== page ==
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Historical decision: Ukrainian Greek Catholics to mark Christmas on 25 December in symbolic break with Russia

Sviatoslav Shevchuk, leader of the Ukrainian second-largest Greek-Catholic Church. Source: Suspilne
Historical decision: Ukrainian Greek Catholics to mark Christmas on 25 December in symbolic break with Russia

A reform of the Church calendar in Ukraine was announced by Sviatoslav Shevchuk, leader of Ukraine’s second-largest church, the Greek-Catholic Church: it will transition from the Julian calendar to the Revised Julian Calendar in a symbolic break with Moscow.

This means it will celebrate Christmas and other immobile feasts on 25 December like most of the world’s Christians, but Easter according to the Julian calendar.

Most Orthodox Churches use this Revised Julian Calendar, sans the Russian, Serbian, Macedonian, Georgian Orthodox Churches, as well as the independent Orthodox Church of Ukraine and Greek Orthodox Patriarchate of Jerusalem. The Ukrainian Greek Catholics, who are liturgically similar to the Orthodox but subordinated to the Pope, also used the Julian calendar as it was used by the Ukrainian Orthodox.

This has now changed, and the independent Orthodox Church of Ukraine, which according to polls unites 54% of Ukrainians, may follow. It is to debate the issue of reforming the church calendar at a conference in May and could announce a similar decision while allowing parishes that disagree to continue worshiping by the old calendar.

Most Ukrainian Christians had hitherto lived by the Julian calendar, which runs 13 days behind the one conventionally used in the west (read more about the difference between calendars here). As a result, they celebrated Christmas on 7 January, not 25 December, as the majority of the world’s Christians do.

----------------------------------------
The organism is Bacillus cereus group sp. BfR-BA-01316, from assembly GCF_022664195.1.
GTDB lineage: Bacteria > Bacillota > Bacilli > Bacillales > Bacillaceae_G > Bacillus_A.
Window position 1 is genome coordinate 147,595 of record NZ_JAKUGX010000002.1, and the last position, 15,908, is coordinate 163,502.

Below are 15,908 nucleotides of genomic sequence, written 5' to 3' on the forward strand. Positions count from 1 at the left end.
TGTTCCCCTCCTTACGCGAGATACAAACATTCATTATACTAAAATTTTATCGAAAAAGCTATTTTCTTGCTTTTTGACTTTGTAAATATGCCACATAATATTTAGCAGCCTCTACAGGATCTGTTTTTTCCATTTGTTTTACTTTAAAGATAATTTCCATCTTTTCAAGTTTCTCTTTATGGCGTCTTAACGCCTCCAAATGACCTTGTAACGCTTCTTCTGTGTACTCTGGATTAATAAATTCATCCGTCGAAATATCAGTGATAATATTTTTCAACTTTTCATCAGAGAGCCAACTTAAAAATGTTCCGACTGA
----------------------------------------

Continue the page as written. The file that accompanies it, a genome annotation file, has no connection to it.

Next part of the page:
Following Russia’s full-scale invasion of Ukraine, a movement to change the church calendar arose as yet another political statement of distancing from Moscow, as the Russian Orthodox Church is the largest church in the world to abide by the Julian calendar.

While the Ukrainian state and then USSR switched from the Julian calendar to the Gregorian one in the 1920s, the churches did not. After Ukraine became independent in 1991, the calendar issue became a long-debated one. The Russian war against Ukraine changed the opinions of those hesitating in favor of calendar reform.

As reported, on 5 January 2023, the historical churches of the Kyiv-Pechersk Lavra, a major monastery in capital Kyiv, were returned to the Ukrainian state after it terminated a lease agreement with the Russian-affiliated Ukrainian Orthodox Church of the Moscow Patriarchate. For the first time in 300 years, a Ukrainian church not affiliated with Moscow conducted church services there for Christmas and Epiphany on 7 and 19 January 2023

Historical churches of the Kyiv-Pechersk Lavra returned to Ukrainian state from Russia-affiliated church

In 2017, 25 December was declared an official state holiday and day off along 7 January:

Ukraine gets two Christmases – December 25 and January 7

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